Q: What are our options?
My niece is 32 yrs old facing serious charges that consist felony 3's. She has a college degree a full time job & has never been in trouble prior to this. She had an addiction that took over her life & is working desperately to change her life. Her attorney has not done much to defend her she is approaching her trial date. He has not filed any motions on her behalf & I feel there is a good chance that her Miranda rights were violated. The police who interrogated her had enough evidence to arrest her but chose to just show up at her boyfriend's home to "just talk to her". There were 3 people who showed up woke them up by banging so hard on the door it sounded like they were coming through it. They told her they had plenty of evidence & knew she committed the crime & if she lied to the officer it would result in another charge so she cooperated which we know was wrong to do. They charged her 5 wks later with far more than what she admitted to. Is it worth filing a motion to suppress
Its hardbto second guess another attorney, and here is why, they have discovery and we dont. They know more about the judge and officer than we do. And finally, they know more about your neice. This is why it twetwrs on the brink of an ethical breach to second guess an attorney.
What I can say is that if she isnt comfortable with her attorney she should change lawyers. She should know why he isnt filing suppression. Miranda is over used on TV, the reality is it is very limited in the circumstances which it applies. But she should ask her attorney about that. She should understand this because it is her life. If she isnt comfortable with the answers find someone else before her life is irreparably changed.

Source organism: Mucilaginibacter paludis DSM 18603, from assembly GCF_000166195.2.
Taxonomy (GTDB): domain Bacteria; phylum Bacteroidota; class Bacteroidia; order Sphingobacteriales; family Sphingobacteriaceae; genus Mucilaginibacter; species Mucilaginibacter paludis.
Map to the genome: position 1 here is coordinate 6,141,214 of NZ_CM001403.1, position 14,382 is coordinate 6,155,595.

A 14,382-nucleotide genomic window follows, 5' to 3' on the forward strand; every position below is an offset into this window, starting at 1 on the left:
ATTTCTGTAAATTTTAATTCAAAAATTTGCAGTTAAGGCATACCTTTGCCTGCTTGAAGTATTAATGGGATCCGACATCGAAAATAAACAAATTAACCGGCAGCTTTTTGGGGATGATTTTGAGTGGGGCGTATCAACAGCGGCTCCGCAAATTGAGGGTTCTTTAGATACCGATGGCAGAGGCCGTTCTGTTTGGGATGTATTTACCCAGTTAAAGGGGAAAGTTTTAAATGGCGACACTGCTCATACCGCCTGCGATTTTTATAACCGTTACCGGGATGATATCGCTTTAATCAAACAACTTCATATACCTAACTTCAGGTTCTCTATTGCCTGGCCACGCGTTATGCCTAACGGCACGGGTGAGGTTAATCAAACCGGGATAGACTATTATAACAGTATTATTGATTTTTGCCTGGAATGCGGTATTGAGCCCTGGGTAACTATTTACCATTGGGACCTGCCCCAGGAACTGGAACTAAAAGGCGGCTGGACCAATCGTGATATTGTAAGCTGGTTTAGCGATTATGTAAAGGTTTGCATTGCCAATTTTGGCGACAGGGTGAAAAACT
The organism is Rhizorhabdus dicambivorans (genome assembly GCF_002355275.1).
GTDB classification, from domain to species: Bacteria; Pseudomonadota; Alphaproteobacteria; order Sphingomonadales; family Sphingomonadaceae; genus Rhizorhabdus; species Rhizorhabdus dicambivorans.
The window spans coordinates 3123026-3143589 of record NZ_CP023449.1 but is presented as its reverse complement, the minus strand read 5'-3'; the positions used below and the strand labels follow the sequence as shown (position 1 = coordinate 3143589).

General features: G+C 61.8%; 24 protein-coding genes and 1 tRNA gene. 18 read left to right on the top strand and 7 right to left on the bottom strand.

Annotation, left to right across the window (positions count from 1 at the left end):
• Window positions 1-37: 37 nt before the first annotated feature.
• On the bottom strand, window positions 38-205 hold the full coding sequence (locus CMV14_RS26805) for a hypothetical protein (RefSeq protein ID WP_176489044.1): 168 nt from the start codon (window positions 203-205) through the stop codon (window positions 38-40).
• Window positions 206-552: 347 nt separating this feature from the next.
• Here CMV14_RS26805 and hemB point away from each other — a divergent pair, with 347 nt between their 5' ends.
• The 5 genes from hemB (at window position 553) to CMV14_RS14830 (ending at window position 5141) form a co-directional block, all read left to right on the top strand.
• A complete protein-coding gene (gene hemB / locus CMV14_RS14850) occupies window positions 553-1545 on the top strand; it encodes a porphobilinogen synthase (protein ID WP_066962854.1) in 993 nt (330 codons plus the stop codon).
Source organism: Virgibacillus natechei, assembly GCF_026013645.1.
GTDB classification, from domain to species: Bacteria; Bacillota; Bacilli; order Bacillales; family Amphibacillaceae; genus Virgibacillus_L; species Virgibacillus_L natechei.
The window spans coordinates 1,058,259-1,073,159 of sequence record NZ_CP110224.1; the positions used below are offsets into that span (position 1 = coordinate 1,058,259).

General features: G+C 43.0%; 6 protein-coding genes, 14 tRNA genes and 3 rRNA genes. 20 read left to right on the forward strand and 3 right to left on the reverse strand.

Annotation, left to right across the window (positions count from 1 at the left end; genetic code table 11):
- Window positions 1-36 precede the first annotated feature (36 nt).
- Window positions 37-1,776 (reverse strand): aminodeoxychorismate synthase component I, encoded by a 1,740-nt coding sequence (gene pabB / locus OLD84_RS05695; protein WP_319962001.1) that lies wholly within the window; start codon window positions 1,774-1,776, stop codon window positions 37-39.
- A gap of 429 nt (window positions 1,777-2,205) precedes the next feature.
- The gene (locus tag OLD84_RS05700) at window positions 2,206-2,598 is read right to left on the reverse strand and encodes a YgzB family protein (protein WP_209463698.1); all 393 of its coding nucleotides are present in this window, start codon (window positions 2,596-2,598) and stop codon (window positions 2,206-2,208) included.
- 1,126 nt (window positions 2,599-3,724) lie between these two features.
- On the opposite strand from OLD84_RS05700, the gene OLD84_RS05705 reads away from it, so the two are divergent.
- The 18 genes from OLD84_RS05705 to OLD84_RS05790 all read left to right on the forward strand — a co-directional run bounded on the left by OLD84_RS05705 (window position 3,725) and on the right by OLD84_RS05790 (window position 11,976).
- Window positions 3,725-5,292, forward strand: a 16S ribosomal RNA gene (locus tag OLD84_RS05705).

Zak Taylor Goldstein agrees with this answer
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It is often worth litigating a motion to suppress, but it really depends on the full circumstances of the case. This means looking at all of the discovery, speaking with the defendant, reviewing the notes of testimony from the preliminary hearing, and interviewing potential witnesses. If it can be shown that the police violated her rights during the questioning, then the statement could potentially be suppressed. However, once you begin litigating motions, whatever offer the prosecution has been made will be off the table. If the prosecution still has a strong case even without the statement, then it may make more sense to negotiate a resolution than to file a motion to suppress. If the motion could leave the Commonwealth without sufficient evidence, then it may make sense to litigate the motion, but it is all very fact specific, and only her lawyer will be able to give her the best advice about what to do.
In general, Miranda warnings are only required when the police conduct a "custodial interrogation." This means both that they asked questions reasonably calculated to obtain incriminating information AND that the defendant was in custody or the equivalent of custody. It is possible to be in custody in your own home, but it would be more difficult to prove custody if she was questioned at home than if she was questioned at the police station. Ultimately, she needs to have a real conversations with her attorney about potential defenses and outcomes. No one else will be able to tell her what to do.
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